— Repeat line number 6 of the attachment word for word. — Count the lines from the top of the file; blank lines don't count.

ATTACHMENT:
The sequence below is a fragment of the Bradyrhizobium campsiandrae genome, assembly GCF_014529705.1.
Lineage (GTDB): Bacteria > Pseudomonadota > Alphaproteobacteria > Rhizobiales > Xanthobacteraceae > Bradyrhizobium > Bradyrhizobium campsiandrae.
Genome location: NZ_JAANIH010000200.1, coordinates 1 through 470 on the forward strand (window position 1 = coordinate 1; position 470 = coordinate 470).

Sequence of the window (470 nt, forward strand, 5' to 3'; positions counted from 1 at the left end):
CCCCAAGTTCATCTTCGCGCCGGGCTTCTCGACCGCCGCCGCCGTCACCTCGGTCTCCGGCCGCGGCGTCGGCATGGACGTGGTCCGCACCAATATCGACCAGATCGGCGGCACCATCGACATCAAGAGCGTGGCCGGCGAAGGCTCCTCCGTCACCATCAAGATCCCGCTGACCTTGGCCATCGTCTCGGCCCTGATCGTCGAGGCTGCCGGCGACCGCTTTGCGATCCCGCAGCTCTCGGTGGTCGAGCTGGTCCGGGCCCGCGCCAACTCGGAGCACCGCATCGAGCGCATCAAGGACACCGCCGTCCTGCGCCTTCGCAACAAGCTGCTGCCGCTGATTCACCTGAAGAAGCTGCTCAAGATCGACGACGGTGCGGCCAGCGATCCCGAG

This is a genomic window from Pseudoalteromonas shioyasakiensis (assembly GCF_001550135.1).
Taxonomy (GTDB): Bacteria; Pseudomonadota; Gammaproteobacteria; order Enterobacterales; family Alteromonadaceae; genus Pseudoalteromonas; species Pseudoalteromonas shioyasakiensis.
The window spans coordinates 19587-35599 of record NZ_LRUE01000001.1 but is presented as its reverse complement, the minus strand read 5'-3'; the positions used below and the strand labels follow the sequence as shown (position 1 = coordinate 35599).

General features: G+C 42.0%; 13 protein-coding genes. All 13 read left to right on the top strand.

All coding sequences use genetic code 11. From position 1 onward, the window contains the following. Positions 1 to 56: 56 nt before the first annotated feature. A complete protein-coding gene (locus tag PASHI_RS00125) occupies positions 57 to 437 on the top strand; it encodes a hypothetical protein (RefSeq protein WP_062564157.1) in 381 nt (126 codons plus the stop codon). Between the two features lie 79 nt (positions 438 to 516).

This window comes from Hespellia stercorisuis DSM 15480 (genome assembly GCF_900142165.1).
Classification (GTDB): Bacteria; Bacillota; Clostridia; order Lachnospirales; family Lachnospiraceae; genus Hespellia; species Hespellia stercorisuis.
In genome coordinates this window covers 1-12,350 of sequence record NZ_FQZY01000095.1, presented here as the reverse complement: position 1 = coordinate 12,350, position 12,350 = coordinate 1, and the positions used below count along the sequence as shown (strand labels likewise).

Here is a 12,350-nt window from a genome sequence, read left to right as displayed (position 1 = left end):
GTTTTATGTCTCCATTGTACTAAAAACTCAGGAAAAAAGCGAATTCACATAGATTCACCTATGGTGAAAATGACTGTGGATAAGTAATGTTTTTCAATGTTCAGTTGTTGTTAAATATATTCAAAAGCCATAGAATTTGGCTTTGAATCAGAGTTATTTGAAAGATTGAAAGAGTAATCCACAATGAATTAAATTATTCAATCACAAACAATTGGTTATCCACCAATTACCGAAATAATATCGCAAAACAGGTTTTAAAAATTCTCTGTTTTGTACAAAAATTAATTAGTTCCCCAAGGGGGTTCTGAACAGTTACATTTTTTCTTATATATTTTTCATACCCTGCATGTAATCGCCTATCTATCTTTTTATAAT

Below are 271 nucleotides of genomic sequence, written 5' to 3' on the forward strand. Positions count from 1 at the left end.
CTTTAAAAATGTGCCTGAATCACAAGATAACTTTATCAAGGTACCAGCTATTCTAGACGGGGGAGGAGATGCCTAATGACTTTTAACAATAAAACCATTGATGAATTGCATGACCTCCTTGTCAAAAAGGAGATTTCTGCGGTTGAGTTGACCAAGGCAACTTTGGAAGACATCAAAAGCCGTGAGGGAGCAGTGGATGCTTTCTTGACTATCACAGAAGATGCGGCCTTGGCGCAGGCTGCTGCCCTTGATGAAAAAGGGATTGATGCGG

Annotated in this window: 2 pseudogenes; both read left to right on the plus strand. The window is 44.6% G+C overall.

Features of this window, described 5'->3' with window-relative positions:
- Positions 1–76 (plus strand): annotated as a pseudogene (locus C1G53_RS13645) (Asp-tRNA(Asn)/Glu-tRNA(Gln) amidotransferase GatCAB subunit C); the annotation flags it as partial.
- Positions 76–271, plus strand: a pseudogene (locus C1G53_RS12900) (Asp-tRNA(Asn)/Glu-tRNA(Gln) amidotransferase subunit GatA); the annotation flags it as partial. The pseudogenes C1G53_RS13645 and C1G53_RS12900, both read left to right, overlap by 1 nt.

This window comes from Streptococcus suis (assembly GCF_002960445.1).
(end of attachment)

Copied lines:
This is a genomic window from Pseudoalteromonas shioyasakiensis (assembly GCF_001550135.1).